Collagen and the Aging Skeleton

December 4, 2013 Grand Rounds Video: Collagen and the Aging Skeleton

, Professor & Ernest M. Burgess Endowed Chair for Orthopaedic Investigation
Professor and Vice Chair

In this episode, David Eyre, PhD presents the latest research from the Ernest M. Burgess Chair Laboratories of the UW Dept. of Orthopaedics and Sports Medicine.

In vertebrates the collagen scaffolding of different skeletal tissues has evolved a complex range of molecular variations. Largely through genetic studies in the last decade the functional significance of such molecular variations is being understood more clearly. Examples include new genes identified in which mutations cause recessive osteogenesis imperfecta, some of which can produce brittle bones combined with joint contractures through tendon/ligament collagen abnormalities.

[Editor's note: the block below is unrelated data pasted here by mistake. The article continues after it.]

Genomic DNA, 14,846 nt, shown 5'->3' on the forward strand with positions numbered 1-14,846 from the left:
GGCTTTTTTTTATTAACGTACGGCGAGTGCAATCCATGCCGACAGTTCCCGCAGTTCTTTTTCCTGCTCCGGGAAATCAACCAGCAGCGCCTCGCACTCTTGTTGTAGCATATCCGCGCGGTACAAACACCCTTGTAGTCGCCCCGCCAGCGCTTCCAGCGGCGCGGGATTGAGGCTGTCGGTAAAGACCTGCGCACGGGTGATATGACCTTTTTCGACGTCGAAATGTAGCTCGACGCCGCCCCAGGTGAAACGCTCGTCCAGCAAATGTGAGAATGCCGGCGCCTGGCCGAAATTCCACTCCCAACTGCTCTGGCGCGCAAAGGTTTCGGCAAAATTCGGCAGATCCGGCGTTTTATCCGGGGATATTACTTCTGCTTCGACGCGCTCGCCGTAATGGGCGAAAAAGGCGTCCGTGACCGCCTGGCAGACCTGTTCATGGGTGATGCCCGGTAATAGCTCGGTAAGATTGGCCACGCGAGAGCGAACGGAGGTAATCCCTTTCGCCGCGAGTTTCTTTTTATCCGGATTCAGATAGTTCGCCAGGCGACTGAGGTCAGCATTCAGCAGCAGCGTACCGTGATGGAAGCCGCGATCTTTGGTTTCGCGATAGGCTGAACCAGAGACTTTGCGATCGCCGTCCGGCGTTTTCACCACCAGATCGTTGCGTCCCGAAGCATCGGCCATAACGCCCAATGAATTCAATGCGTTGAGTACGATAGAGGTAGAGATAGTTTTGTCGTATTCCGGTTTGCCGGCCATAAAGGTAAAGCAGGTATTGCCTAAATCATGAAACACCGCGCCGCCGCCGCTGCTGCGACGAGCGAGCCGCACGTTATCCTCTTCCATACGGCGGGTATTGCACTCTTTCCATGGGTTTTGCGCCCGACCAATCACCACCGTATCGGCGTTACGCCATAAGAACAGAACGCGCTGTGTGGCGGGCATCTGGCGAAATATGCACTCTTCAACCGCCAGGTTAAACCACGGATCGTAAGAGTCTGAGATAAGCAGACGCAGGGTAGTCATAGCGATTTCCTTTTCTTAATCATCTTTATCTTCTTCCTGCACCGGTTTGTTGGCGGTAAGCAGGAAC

The broader clinical implications of these molecular insights from rare genetic diseases include the potential to develop new therapeutic targets and strategies for treating or preventing common degenerative disorders of the aging skeleton. These include osteoporosis, osteoarthritis, degenerative spine disorders and tendon/ligament pathobiologies.